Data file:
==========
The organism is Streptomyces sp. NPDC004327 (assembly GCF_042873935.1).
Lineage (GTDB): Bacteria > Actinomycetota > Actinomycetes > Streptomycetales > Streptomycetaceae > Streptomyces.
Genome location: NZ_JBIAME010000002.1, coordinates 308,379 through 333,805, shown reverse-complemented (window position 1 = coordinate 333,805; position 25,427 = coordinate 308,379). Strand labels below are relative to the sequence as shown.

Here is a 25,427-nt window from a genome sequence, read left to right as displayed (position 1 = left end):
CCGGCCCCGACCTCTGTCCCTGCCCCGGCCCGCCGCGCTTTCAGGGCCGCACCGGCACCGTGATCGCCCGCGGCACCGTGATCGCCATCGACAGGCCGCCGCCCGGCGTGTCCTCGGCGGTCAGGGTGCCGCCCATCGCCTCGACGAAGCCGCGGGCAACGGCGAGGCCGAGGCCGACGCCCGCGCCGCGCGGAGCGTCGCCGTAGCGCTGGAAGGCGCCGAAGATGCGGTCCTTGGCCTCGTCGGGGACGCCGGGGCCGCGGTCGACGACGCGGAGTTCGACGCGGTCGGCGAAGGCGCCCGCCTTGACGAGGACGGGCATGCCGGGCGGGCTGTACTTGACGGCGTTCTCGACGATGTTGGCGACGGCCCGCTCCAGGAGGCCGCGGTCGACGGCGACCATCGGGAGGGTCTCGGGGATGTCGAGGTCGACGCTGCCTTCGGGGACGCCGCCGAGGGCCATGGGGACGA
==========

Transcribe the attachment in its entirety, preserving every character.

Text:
The organism is Streptomyces sp. NPDC004327 (assembly GCF_042873935.1).
Lineage (GTDB): Bacteria > Actinomycetota > Actinomycetes > Streptomycetales > Streptomycetaceae > Streptomyces.
Genome location: NZ_JBIAME010000002.1, coordinates 308,379 through 333,805, shown reverse-complemented (window position 1 = coordinate 333,805; position 25,427 = coordinate 308,379). Strand labels below are relative to the sequence as shown.

Here is a 25,427-nt window from a genome sequence, read left to right as displayed (position 1 = left end):
CCGGCCCCGACCTCTGTCCCTGCCCCGGCCCGCCGCGCTTTCAGGGCCGCACCGGCACCGTGATCGCCCGCGGCACCGTGATCGCCATCGACAGGCCGCCGCCCGGCGTGTCCTCGGCGGTCAGGGTGCCGCCCATCGCCTCGACGAAGCCGCGGGCAACGGCGAGGCCGAGGCCGACGCCCGCGCCGCGCGGAGCGTCGCCGTAGCGCTGGAAGGCGCCGAAGATGCGGTCCTTGGCCTCGTCGGGGACGCCGGGGCCGCGGTCGACGACGCGGAGTTCGACGCGGTCGGCGAAGGCGCCCGCCTTGACGAGGACGGGCATGCCGGGCGGGCTGTACTTGACGGCGTTCTCGACGATGTTGGCGACGGCCCGCTCCAGGAGGCCGCGGTCGACGGCGACCATCGGGAGGGTCTCGGGGATGTCGAGGTCGACGCTGCCTTCGGGGACGCCGCCGAGGGCCATGGGGACGA